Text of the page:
Returning favourites, such as Batman, Superman, various athletes and political figures, as well as astronaut Benny, Unikitty, and the Pirate Metalbeard (Nick Offerman), saddle up again for the insanity and it’s quite obvious everyone is having a blast. The voices and roles, from major to minor cameos, all ring with a sense of hilarious I-can’t-believe-we’re-getting-paid-to-do-this disbelief, and as the plot’s ratcheting tempo goes all the way up to 11, the hysterical nature of the dialogue only makes things that much more uproarious. To be more specific: the vocal talent these films command is far and away the best thing about them. That’s not to impugn the animation itself, because once more it is blindingly obvious to all that these Lego movies are beautiful works of art – art centred around a toy line, it must be reiterated – and The Lego Movie 2 does not deviate from this whatsoever.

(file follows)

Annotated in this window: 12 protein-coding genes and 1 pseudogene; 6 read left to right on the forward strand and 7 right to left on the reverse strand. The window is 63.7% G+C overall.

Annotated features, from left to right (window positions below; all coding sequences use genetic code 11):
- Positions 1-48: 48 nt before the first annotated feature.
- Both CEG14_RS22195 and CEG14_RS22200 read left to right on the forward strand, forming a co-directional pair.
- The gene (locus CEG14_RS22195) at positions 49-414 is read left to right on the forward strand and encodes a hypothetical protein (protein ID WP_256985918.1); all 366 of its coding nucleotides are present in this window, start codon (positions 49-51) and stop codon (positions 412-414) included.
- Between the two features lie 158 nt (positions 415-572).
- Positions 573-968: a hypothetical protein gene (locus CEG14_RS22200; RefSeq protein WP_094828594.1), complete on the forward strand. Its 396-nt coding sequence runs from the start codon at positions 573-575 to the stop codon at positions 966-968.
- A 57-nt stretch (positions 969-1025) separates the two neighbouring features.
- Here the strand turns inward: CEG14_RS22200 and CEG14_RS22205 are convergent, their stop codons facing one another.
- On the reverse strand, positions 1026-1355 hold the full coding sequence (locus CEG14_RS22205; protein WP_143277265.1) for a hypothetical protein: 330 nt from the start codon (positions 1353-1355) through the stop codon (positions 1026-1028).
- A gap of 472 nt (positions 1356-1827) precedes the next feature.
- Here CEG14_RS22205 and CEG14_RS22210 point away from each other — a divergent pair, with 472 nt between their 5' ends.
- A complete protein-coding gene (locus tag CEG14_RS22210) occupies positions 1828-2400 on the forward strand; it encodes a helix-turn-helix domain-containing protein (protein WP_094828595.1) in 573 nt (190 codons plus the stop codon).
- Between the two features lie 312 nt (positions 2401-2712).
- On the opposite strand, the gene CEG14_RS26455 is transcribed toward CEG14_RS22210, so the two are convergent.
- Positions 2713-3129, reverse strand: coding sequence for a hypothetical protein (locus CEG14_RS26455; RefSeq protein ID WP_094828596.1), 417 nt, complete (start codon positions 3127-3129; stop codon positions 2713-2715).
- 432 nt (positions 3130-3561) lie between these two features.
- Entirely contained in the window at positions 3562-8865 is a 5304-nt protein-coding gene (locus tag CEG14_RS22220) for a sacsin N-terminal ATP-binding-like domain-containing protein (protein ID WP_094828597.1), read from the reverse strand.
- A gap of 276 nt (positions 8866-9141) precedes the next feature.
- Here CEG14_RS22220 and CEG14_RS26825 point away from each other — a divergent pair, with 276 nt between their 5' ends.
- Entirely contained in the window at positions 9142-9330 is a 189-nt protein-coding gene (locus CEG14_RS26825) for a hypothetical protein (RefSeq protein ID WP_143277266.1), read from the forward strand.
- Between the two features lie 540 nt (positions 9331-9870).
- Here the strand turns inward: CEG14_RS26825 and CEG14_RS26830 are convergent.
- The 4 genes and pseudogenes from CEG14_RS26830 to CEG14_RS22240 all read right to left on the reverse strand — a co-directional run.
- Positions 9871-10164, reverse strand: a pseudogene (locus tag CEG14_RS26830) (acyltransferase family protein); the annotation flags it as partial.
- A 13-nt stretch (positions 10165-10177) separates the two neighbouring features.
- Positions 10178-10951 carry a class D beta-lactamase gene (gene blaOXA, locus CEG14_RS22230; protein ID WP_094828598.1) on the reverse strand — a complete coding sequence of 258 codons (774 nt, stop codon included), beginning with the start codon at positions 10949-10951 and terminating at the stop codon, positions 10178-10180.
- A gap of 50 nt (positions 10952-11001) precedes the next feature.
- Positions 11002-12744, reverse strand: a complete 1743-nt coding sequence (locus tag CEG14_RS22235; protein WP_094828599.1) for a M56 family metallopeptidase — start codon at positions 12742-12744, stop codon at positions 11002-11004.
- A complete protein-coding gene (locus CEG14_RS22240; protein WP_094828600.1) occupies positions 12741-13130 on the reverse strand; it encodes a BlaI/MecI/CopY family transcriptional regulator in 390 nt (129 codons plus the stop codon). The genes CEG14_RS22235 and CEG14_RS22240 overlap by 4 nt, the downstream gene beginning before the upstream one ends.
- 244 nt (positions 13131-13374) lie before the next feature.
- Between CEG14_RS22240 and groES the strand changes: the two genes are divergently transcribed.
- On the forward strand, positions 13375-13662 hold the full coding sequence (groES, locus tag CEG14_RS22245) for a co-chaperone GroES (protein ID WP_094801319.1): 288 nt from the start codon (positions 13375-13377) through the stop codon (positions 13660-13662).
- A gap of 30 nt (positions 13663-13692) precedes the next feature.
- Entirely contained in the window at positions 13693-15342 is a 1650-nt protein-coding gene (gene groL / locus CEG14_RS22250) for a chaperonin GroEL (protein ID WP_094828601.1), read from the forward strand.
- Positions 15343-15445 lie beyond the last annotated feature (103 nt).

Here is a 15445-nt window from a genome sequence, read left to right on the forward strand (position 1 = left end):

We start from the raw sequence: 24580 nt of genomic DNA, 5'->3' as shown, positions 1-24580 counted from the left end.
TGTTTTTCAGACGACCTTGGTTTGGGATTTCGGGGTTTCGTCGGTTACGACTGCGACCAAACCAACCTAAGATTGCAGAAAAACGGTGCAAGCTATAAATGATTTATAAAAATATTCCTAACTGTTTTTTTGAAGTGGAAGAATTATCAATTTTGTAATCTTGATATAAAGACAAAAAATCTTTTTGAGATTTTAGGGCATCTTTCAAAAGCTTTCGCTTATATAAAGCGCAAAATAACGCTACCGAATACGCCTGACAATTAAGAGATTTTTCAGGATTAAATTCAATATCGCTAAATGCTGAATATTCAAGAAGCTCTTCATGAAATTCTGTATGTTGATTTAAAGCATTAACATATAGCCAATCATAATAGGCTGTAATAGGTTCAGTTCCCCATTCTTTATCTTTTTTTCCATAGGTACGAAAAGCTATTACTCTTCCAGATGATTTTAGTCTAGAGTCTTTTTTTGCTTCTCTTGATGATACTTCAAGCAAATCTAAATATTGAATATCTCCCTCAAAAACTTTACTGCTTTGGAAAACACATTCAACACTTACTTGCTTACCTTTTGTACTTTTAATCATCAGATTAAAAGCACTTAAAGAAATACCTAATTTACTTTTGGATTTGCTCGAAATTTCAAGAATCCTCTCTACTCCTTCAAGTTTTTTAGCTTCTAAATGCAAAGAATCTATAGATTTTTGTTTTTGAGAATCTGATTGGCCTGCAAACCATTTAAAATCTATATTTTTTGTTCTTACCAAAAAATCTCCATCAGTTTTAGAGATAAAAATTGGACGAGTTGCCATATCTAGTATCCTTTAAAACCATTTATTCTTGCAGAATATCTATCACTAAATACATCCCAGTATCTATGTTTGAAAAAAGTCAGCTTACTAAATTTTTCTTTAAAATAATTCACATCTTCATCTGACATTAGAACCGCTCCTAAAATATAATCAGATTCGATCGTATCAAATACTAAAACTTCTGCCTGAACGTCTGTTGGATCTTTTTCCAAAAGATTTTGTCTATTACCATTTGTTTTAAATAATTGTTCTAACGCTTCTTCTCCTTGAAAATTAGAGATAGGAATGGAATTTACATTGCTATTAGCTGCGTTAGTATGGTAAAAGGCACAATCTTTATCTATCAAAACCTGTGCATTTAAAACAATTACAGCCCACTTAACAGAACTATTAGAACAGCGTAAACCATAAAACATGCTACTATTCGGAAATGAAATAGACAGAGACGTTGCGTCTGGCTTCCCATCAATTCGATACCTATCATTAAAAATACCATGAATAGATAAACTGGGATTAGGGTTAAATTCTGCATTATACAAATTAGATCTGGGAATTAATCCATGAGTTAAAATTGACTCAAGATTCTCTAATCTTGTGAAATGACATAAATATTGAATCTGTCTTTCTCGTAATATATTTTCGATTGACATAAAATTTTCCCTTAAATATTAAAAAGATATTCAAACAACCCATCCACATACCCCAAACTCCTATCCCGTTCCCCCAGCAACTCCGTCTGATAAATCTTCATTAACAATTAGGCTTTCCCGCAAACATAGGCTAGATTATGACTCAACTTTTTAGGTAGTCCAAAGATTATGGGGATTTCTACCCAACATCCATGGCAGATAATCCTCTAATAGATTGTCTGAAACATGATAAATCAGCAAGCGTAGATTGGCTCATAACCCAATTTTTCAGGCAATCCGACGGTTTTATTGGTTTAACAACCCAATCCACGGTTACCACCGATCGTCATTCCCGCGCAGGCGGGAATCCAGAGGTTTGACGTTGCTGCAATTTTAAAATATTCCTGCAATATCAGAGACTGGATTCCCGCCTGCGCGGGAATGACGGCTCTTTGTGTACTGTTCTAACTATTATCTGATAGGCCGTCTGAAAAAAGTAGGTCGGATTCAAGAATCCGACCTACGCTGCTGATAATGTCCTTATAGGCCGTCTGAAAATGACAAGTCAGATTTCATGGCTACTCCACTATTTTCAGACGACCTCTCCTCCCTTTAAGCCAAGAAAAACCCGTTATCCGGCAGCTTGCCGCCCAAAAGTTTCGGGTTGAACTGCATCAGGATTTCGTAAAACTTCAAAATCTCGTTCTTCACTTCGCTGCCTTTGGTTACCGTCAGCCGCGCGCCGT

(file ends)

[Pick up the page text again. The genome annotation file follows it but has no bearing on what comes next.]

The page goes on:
The Lego Movie 2 is insanely clever, a film demanding multiple viewings to really parse all the layers injected into it and unwind the labyrinthine plot threads and character beats missed through sheer gut-busting laughter. And I was laughing a lot. Yeah, I had a blast with The Lego Movie 2; despite it retreading some familiar ground the pace at which it travelled and the themes, ideas, humour and sense of fun it unveiled as it went along brushed any concerns I had aside. Deftly animated (again), superbly written (again) and acted (sigh, again), The Lego Movie 2 is a perfect follow-up to the original and is a rare sequel that almost entirely improves on what made the first one so… ahem, awesome.